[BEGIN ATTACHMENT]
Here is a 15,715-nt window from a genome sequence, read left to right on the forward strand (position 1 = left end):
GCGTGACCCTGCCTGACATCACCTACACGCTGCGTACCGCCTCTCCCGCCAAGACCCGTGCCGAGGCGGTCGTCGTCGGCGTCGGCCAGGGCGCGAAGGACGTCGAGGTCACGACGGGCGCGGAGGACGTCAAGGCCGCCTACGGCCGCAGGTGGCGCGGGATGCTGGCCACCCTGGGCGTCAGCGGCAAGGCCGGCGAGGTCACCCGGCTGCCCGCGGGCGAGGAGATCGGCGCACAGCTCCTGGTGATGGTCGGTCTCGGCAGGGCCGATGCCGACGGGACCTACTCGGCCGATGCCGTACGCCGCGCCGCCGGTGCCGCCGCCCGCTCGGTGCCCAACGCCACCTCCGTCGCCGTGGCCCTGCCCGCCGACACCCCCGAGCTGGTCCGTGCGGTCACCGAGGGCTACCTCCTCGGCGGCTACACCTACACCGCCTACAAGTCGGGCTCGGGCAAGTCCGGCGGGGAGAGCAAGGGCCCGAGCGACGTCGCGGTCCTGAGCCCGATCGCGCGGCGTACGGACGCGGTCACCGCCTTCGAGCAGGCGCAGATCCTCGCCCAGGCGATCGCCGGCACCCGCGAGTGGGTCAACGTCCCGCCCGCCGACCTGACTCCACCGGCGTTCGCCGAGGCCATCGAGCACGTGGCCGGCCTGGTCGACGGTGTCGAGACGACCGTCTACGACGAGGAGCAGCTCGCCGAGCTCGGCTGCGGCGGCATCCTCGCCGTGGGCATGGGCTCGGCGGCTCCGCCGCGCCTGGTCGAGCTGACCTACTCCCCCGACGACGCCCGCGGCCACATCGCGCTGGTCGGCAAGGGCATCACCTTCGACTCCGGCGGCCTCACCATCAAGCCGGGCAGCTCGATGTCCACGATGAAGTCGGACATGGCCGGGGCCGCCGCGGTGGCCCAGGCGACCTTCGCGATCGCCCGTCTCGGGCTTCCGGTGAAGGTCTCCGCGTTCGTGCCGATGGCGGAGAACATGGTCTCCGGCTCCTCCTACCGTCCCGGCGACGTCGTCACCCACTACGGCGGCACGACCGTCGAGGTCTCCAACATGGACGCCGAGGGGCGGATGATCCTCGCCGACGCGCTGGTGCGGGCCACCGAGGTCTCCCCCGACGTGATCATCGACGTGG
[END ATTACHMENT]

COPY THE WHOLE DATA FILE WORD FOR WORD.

Here is a 15,715-nt window from a genome sequence, read left to right on the forward strand (position 1 = left end):
GCGTGACCCTGCCTGACATCACCTACACGCTGCGTACCGCCTCTCCCGCCAAGACCCGTGCCGAGGCGGTCGTCGTCGGCGTCGGCCAGGGCGCGAAGGACGTCGAGGTCACGACGGGCGCGGAGGACGTCAAGGCCGCCTACGGCCGCAGGTGGCGCGGGATGCTGGCCACCCTGGGCGTCAGCGGCAAGGCCGGCGAGGTCACCCGGCTGCCCGCGGGCGAGGAGATCGGCGCACAGCTCCTGGTGATGGTCGGTCTCGGCAGGGCCGATGCCGACGGGACCTACTCGGCCGATGCCGTACGCCGCGCCGCCGGTGCCGCCGCCCGCTCGGTGCCCAACGCCACCTCCGTCGCCGTGGCCCTGCCCGCCGACACCCCCGAGCTGGTCCGTGCGGTCACCGAGGGCTACCTCCTCGGCGGCTACACCTACACCGCCTACAAGTCGGGCTCGGGCAAGTCCGGCGGGGAGAGCAAGGGCCCGAGCGACGTCGCGGTCCTGAGCCCGATCGCGCGGCGTACGGACGCGGTCACCGCCTTCGAGCAGGCGCAGATCCTCGCCCAGGCGATCGCCGGCACCCGCGAGTGGGTCAACGTCCCGCCCGCCGACCTGACTCCACCGGCGTTCGCCGAGGCCATCGAGCACGTGGCCGGCCTGGTCGACGGTGTCGAGACGACCGTCTACGACGAGGAGCAGCTCGCCGAGCTCGGCTGCGGCGGCATCCTCGCCGTGGGCATGGGCTCGGCGGCTCCGCCGCGCCTGGTCGAGCTGACCTACTCCCCCGACGACGCCCGCGGCCACATCGCGCTGGTCGGCAAGGGCATCACCTTCGACTCCGGCGGCCTCACCATCAAGCCGGGCAGCTCGATGTCCACGATGAAGTCGGACATGGCCGGGGCCGCCGCGGTGGCCCAGGCGACCTTCGCGATCGCCCGTCTCGGGCTTCCGGTGAAGGTCTCCGCGTTCGTGCCGATGGCGGAGAACATGGTCTCCGGCTCCTCCTACCGTCCCGGCGACGTCGTCACCCACTACGGCGGCACGACCGTCGAGGTCTCCAACATGGACGCCGAGGGGCGGATGATCCTCGCCGACGCGCTGGTGCGGGCCACCGAGGTCTCCCCCGACGTGATCATCGACGTGG